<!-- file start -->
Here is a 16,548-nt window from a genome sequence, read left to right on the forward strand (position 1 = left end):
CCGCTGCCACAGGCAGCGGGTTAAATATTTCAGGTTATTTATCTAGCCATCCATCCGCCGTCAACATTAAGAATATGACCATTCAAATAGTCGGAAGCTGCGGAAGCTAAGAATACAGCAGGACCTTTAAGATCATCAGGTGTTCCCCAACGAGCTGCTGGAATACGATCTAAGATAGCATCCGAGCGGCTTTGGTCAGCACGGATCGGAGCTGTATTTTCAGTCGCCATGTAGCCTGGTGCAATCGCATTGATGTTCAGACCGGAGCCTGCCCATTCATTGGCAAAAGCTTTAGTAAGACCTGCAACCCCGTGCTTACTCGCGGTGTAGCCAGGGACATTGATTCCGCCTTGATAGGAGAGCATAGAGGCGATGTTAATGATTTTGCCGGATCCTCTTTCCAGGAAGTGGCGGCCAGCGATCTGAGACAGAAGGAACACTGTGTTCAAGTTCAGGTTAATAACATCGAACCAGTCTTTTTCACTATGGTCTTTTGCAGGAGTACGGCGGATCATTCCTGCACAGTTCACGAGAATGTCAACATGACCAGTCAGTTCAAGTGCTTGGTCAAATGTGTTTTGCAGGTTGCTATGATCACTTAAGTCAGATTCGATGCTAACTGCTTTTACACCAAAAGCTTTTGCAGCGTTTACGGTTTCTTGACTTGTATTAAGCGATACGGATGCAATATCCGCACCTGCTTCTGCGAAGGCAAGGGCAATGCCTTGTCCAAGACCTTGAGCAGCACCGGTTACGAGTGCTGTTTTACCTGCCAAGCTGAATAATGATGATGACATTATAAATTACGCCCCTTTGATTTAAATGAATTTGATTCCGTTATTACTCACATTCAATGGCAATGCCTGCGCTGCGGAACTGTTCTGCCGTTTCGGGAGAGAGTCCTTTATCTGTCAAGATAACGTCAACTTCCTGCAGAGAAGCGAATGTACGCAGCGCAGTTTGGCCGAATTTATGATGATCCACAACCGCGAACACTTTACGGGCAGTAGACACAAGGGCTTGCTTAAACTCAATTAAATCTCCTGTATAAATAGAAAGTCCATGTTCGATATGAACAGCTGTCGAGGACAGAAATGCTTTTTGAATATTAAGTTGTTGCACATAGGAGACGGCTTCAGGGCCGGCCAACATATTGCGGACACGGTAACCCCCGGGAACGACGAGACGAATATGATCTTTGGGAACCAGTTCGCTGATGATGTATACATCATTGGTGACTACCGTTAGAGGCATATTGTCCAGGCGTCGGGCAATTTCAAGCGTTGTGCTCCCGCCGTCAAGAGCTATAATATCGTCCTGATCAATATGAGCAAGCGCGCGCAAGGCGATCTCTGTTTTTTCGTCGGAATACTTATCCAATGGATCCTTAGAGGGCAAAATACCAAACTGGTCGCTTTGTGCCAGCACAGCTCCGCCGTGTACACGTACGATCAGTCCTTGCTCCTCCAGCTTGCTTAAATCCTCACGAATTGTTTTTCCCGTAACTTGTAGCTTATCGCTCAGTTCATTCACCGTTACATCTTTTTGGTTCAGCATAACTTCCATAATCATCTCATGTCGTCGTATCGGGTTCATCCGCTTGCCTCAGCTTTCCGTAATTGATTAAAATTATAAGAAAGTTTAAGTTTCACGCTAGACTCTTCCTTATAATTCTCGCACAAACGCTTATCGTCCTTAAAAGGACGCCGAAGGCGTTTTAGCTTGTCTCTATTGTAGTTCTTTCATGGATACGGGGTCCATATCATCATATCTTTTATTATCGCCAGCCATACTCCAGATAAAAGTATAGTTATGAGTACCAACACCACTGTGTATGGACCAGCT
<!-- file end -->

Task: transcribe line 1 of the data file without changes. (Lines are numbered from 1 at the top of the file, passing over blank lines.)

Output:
Here is a 16,548-nt window from a genome sequence, read left to right on the forward strand (position 1 = left end):